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Saleem Shaik, NDSU Agribusiness and Applied Economics Department, Published August 22 2012

Spotlight on Economics: Need for risk analysis in research and teaching

For any farm or agribusiness firm, risk analysis is a major and vital component for short- and long-term successful growth and profitability.

New-generation farmers and agribusiness firms are short of experience with facing risk and uncertainty, the same as farmers from earlier generations. So, in general, it is important to understand the meaning (definition and, most importantly, underlying theory), context (issues faced during the oil crisis, land bubble and financial crisis) and implications (delinquencies, financial investment losses and bankruptcies) when faced with risks or uncertain events.

Risk is the "possibility of loss." Risk arises from some uncertain outcomes being less favorable than others. The different levels of risks are normal, intermediate and catastrophic.

To look at risks, we do a risk analysis. Risk analysis is a blend of art and science that has risk assessment, risk management and risk communication as its three pillars.

Risk assessment involves identifying risk, followed by an accurate measurement of risk. Risk identification is an interactive process to identify the different kinds of risks associated with the agriculture sector, agribusiness firm or food industry.

For example, there are several different kinds of risk faced by a producer on the farm. Production risk is the uncertainty about what crop/livestock production or input resources to use due to weather, pests, diseases and other causes. Price risk is the uncertainty about output and input prices and changes in the demand and supply of inputs and outputs.

Financial risk is borrowed money from banks. Interest rates, repayment capacity and credit availability could lead to changes in profitability, solvency and liquidity ratios. Institutional risk is the uncertainty in government policies such as farm programs, crop insurance and changes in tax laws and regulations. Human risk is health and relationships, accidents, illnesses, nonfarm income and generational transitions.

Risk measurement requires an estimation and computation of the distribution of the risks described above. Distribution involves the estimation and computation of levels (averages), variations or risk (standard deviations, coefficient of variation), downside risk (semistandard deviations) and extreme events (skewness and kurtosis). Also, there is a need to estimate the probability (frequency and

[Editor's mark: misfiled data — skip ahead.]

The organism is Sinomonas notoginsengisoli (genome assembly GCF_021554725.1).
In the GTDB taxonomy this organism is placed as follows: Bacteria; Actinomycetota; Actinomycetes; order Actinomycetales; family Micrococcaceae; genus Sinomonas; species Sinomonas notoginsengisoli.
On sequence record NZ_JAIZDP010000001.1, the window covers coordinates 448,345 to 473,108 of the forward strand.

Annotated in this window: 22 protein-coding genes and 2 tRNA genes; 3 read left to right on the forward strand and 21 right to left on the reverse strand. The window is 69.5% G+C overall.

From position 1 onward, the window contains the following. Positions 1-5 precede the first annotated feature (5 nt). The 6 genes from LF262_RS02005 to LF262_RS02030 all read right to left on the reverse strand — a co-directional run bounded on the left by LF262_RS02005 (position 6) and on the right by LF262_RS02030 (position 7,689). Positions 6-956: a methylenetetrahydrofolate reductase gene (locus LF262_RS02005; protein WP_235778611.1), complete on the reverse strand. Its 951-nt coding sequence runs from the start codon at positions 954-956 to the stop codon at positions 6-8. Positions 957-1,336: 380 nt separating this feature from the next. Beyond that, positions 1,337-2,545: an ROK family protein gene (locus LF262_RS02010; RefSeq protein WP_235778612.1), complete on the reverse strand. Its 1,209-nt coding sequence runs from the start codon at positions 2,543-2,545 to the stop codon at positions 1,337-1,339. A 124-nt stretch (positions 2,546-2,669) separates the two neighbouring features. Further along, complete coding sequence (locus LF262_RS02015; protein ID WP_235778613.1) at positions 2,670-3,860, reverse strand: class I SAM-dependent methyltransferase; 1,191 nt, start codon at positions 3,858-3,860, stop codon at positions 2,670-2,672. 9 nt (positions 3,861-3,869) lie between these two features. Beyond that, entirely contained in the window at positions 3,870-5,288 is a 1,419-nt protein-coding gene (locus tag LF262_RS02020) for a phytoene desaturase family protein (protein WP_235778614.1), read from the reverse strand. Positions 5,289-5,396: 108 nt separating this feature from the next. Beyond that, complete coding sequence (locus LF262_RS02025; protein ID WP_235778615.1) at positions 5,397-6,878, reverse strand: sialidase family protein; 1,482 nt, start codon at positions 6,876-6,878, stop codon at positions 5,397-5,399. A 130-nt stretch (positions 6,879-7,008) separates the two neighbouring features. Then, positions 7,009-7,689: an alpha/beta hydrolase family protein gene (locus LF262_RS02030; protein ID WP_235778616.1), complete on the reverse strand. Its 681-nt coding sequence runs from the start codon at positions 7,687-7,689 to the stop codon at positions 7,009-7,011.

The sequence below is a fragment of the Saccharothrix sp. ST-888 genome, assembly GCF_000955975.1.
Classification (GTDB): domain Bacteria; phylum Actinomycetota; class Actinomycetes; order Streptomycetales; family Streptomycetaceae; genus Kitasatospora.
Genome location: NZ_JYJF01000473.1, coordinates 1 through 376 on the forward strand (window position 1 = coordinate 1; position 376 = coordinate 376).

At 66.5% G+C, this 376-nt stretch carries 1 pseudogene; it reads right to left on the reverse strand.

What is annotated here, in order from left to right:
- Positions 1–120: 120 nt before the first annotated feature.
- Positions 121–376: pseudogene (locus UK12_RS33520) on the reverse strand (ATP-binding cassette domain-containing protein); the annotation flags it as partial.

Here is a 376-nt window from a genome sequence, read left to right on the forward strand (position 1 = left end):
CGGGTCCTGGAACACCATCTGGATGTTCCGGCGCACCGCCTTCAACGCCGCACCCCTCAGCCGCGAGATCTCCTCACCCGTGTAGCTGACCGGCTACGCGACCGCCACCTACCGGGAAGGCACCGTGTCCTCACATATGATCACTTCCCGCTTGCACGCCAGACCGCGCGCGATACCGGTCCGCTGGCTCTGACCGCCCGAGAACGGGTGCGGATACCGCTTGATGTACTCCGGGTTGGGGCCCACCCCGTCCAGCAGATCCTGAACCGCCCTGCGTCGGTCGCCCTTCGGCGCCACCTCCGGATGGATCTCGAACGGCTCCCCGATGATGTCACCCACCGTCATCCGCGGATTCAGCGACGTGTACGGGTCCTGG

magnitude) of alternative outcomes that may affect the well-being of the decision maker.

Other analyses include the computation of individual and cumulative density functions and general statistical regression analysis. Even though risk measurement is skewed toward statistical concepts, it can be easily estimated in an Excel spreadsheet or new apps. Even though it is frowned upon, this needs to be understood and implemented in both research and teaching. Once risks faced by farmers or agribusinesses are assessed, it is imperative to develop alternative risk management tools. This would be specific to a particular risk. Under certain conditions, risk management tools can be applied to a broader set of risks. Also, there is a need to focus on the process of weighing which policy alternative risk management tools to accept to minimize or reduce risks and select/implement appropriate strategic options.

Risk communication is the final pillar of risk analysis. It is important to convey the short- and long-term implications of farm or agribusiness risk analysis to the academic community, policymakers, clientele groups, food industry and consumers.

My research last year revolved around production and policy risk analyses related to the North Dakota, northern Great Plains, U.S. and international agricultural sectors. Specifically, my research dealt with production or yield risks and how these affect the farm and agricultural sector.

To accomplish this objective, for the last three years, my research involved collecting and constructing farm, county, state, regional and national outputs and then input and creating a total factor productivity database utilizing statistical econometric mathematical programming. Further, this included developing farm program, crop insurance and public investment (research and Extension Service expenditures) databases for the North Dakota, northern Great Plains states (North Dakota, South Dakota, Minnesota, Nebraska, Montana and

Kansas) and U.S. agriculture sector for 1933 through 2009.

With respect to risk management, my research revolves around crop insurance demand and asymmetric issues including adverse selection and moral hazard and estimating actuarially sound premium rates using the National Agricultural Statistics Service and Risk Management Agency historical databases.

The outcome of my research has implications for farmers or producers. For example, the availability of actuarially sound premium rates will lead to reduced costs to low-risk farmers and taxpayers, benchmarking of efficiency scores and factors affecting the efficiency score benchmarks.

Another example is the farm sector and industry. Changes in the efficiency and productivity of the state's agricultural sector can cause institutional and trade changes. Also, are farm programs and crop insurance causing farmers to use less or more specific inputs and increasing production?

Lastly, changes in the efficiency and productivity of the state's agricultural sector can play a role in the extent and direction of public investments by policymakers.

Saleem Shaik is an assistant professor in the NDSU Agribusiness and Applied Economics Department